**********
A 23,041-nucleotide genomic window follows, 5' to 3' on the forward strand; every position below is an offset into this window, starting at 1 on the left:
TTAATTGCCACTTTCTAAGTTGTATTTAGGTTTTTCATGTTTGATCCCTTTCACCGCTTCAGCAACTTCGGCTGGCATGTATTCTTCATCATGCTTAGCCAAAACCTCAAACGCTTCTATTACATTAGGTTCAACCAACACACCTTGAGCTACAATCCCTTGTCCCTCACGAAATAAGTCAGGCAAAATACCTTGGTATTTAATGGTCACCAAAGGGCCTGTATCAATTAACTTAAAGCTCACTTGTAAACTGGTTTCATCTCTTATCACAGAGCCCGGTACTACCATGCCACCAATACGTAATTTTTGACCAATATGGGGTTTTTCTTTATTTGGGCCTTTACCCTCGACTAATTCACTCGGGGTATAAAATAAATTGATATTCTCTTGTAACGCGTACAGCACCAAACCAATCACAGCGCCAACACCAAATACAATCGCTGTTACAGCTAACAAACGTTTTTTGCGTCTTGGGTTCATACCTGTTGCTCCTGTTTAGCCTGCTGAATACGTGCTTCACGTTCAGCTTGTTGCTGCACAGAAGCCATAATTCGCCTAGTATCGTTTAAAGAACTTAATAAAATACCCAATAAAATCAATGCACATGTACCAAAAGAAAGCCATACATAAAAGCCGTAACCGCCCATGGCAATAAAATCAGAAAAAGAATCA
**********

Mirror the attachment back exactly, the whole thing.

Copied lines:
A 23,041-nucleotide genomic window follows, 5' to 3' on the forward strand; every position below is an offset into this window, starting at 1 on the left:
TTAATTGCCACTTTCTAAGTTGTATTTAGGTTTTTCATGTTTGATCCCTTTCACCGCTTCAGCAACTTCGGCTGGCATGTATTCTTCATCATGCTTAGCCAAAACCTCAAACGCTTCTATTACATTAGGTTCAACCAACACACCTTGAGCTACAATCCCTTGTCCCTCACGAAATAAGTCAGGCAAAATACCTTGGTATTTAATGGTCACCAAAGGGCCTGTATCAATTAACTTAAAGCTCACTTGTAAACTGGTTTCATCTCTTATCACAGAGCCCGGTACTACCATGCCACCAATACGTAATTTTTGACCAATATGGGGTTTTTCTTTATTTGGGCCTTTACCCTCGACTAATTCACTCGGGGTATAAAATAAATTGATATTCTCTTGTAACGCGTACAGCACCAAACCAATCACAGCGCCAACACCAAATACAATCGCTGTTACAGCTAACAAACGTTTTTTGCGTCTTGGGTTCATACCTGTTGCTCCTGTTTAGCCTGCTGAATACGTGCTTCACGTTCAGCTTGTTGCTGCACAGAAGCCATAATTCGCCTAGTATCGTTTAAAGAACTTAATAAAATACCCAATAAAATCAATGCACATGTACCAAAAGAAAGCCATACATAAAAGCCGTAACCGCCCATGGCAATAAAATCAGAAAAAGAATCA